“You could get your manager’s certificate,” James blurted as she stood to leave.

“Bribery won’t work on me.”

“Worth a try,” he called after her.

Lucy wasn’t sure how Sundays had become official brunch mornings for every branch of the Weasley-Potter family. It seemed to have been a permanent fixture on the calendar since the first of her cousins graduated and left home, slowly establishing itself as tradition for each individual branch as their kids moved out, so that Nana had seen fit to set up a five-week circulating roster. Lucy was allowed to skip brunch with her immediate family most weeks, owing to the fact she got home from work at around four on Sunday mornings, but this week was their week at the Burrow and she couldn’t miss it. James let her off a couple hours early.

“Jules and I can hold the fort,” he said, waving an arm around the bar. “It’s January, there are shit all people out. Go home, get some sleep – oh, and Nana’s in a weird mood at the moment.”

“Weird how?”

Great grandkids,” he said. “Apparently none of us are pulling our weight on that front. I mean, I feel like she’d be better off directly targeting Ted and Vic, but hey. Sleep well. I hope you change your mind about leaving by the next time I see you.”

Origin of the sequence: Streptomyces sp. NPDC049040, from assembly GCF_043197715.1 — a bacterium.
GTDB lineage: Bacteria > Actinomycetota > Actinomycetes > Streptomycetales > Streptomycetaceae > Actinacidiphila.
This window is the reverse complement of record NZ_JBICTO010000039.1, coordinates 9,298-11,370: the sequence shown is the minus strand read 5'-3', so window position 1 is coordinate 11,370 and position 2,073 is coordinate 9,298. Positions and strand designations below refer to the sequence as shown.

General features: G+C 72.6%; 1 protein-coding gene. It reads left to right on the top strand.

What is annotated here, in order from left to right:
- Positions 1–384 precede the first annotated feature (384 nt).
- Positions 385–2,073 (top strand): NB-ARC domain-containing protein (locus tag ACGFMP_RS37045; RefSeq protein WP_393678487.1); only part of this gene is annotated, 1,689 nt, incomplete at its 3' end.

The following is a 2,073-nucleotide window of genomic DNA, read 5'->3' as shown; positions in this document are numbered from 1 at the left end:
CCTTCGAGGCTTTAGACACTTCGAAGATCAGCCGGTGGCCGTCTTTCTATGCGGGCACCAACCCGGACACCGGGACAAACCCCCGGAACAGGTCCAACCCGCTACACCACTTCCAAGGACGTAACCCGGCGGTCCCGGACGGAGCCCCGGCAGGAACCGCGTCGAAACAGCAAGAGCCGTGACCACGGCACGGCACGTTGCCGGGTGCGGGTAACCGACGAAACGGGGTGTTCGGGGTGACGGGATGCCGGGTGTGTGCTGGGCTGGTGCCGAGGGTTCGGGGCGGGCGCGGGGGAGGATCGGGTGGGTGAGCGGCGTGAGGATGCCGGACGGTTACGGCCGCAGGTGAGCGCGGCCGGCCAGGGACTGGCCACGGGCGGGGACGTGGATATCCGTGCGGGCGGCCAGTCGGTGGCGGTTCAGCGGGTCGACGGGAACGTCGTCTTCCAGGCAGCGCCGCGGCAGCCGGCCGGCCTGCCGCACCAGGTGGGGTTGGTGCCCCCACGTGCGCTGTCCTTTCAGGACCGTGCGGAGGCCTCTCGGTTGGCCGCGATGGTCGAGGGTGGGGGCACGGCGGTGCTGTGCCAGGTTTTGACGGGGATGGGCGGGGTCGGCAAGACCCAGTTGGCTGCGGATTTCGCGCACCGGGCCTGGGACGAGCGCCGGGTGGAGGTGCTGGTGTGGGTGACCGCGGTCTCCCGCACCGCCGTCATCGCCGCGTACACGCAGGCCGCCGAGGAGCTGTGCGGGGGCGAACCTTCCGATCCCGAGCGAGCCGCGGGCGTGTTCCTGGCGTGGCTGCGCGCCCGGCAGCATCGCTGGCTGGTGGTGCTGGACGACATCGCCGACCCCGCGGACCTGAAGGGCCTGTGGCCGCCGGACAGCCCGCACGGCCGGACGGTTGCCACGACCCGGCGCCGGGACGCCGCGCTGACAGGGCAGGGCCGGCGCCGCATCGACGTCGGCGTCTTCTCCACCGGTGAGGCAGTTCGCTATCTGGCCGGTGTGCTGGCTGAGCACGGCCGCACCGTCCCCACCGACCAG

“Not going to happen. Night.”

Emily was still up when Lucy arrived home, glancing up from the book she was reading. “You’re home early.”

“And you’re up late.”

“It’s barely two. How was work?”

“I quit.”

“You what?” Emily twisted around in her chair, fixing Lucy with her piercing gaze. “What, why?”

Lucy shrugged. “Time for a change? You can help me figure out what I want to do with the rest of my life.”

“So you didn’t just walk out in a fit of spite, then.”

“That sounds more like something you would do.”

“Touche. You should have been a Hufflepuff.”

“You would miss our explosive Gryffindor/Slytherin dynamic.”

“Mmm,” Emily said noncommittally, getting to her feet with a yawn. “I don’t think we’ve been making the most of that recently.”

“You don’t?” Lucy asked as Emily stepped closer, peeling Lucy’s coat off her shoulders.

“We can do better,” Emily replied decisively, and in seconds she was driving her against the wall, kissing her, and Lucy gasped and kissed her back, fiercely, with abandon, fingers running through her sleek dark hair. It had been too long, too long since they had done this and she didn’t realise how much she’d missed it until now, with Emily’s hands at her waist and her lips on hers, and who cared about jobs and careers and the rest of it, now?